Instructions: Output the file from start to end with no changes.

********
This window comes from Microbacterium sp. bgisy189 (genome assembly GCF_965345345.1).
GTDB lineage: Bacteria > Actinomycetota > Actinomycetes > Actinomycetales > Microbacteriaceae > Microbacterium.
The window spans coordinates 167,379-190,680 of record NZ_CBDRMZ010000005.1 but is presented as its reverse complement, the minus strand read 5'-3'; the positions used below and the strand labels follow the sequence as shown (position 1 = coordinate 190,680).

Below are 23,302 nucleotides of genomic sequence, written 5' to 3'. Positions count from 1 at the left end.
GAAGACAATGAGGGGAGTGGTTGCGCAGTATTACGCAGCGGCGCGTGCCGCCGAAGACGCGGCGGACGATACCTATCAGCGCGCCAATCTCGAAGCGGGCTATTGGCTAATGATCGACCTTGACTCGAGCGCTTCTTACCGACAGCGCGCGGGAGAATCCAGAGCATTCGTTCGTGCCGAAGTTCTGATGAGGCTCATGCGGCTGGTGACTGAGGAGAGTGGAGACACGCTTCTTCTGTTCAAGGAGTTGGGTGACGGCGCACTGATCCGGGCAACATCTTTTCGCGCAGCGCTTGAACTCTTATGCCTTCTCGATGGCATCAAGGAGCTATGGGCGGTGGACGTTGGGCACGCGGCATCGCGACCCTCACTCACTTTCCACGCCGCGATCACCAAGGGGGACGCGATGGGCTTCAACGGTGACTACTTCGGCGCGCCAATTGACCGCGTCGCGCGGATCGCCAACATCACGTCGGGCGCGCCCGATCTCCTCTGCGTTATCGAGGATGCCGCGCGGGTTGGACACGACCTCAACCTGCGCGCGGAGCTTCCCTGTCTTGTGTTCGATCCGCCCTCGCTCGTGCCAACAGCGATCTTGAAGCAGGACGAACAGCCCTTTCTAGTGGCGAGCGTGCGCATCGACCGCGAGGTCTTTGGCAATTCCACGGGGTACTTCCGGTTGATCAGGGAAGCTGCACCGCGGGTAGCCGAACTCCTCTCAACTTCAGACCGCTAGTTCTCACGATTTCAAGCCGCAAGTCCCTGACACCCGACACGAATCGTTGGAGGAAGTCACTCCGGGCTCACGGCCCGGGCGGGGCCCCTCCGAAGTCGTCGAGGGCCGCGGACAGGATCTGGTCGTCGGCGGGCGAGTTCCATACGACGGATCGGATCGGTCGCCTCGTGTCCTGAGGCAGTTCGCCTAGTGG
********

This window comes from Microbacterium sp. bgisy189 (genome assembly GCF_965345345.1).
GTDB lineage: Bacteria > Actinomycetota > Actinomycetes > Actinomycetales > Microbacteriaceae > Microbacterium.
The window spans coordinates 167,379-190,680 of record NZ_CBDRMZ010000005.1 but is presented as its reverse complement, the minus strand read 5'-3'; the positions used below and the strand labels follow the sequence as shown (position 1 = coordinate 190,680).

Below are 23,302 nucleotides of genomic sequence, written 5' to 3'. Positions count from 1 at the left end.
GAAGACAATGAGGGGAGTGGTTGCGCAGTATTACGCAGCGGCGCGTGCCGCCGAAGACGCGGCGGACGATACCTATCAGCGCGCCAATCTCGAAGCGGGCTATTGGCTAATGATCGACCTTGACTCGAGCGCTTCTTACCGACAGCGCGCGGGAGAATCCAGAGCATTCGTTCGTGCCGAAGTTCTGATGAGGCTCATGCGGCTGGTGACTGAGGAGAGTGGAGACACGCTTCTTCTGTTCAAGGAGTTGGGTGACGGCGCACTGATCCGGGCAACATCTTTTCGCGCAGCGCTTGAACTCTTATGCCTTCTCGATGGCATCAAGGAGCTATGGGCGGTGGACGTTGGGCACGCGGCATCGCGACCCTCACTCACTTTCCACGCCGCGATCACCAAGGGGGACGCGATGGGCTTCAACGGTGACTACTTCGGCGCGCCAATTGACCGCGTCGCGCGGATCGCCAACATCACGTCGGGCGCGCCCGATCTCCTCTGCGTTATCGAGGATGCCGCGCGGGTTGGACACGACCTCAACCTGCGCGCGGAGCTTCCCTGTCTTGTGTTCGATCCGCCCTCGCTCGTGCCAACAGCGATCTTGAAGCAGGACGAACAGCCCTTTCTAGTGGCGAGCGTGCGCATCGACCGCGAGGTCTTTGGCAATTCCACGGGGTACTTCCGGTTGATCAGGGAAGCTGCACCGCGGGTAGCCGAACTCCTCTCAACTTCAGACCGCTAGTTCTCACGATTTCAAGCCGCAAGTCCCTGACACCCGACACGAATCGTTGGAGGAAGTCACTCCGGGCTCACGGCCCGGGCGGGGCCCCTCCGAAGTCGTCGAGGGCCGCGGACAGGATCTGGTCGTCGGCGGGCGAGTTCCATACGACGGATCGGATCGGTCGCCTCGTGTCCTGAGGCAGTTCGCCTAGTGG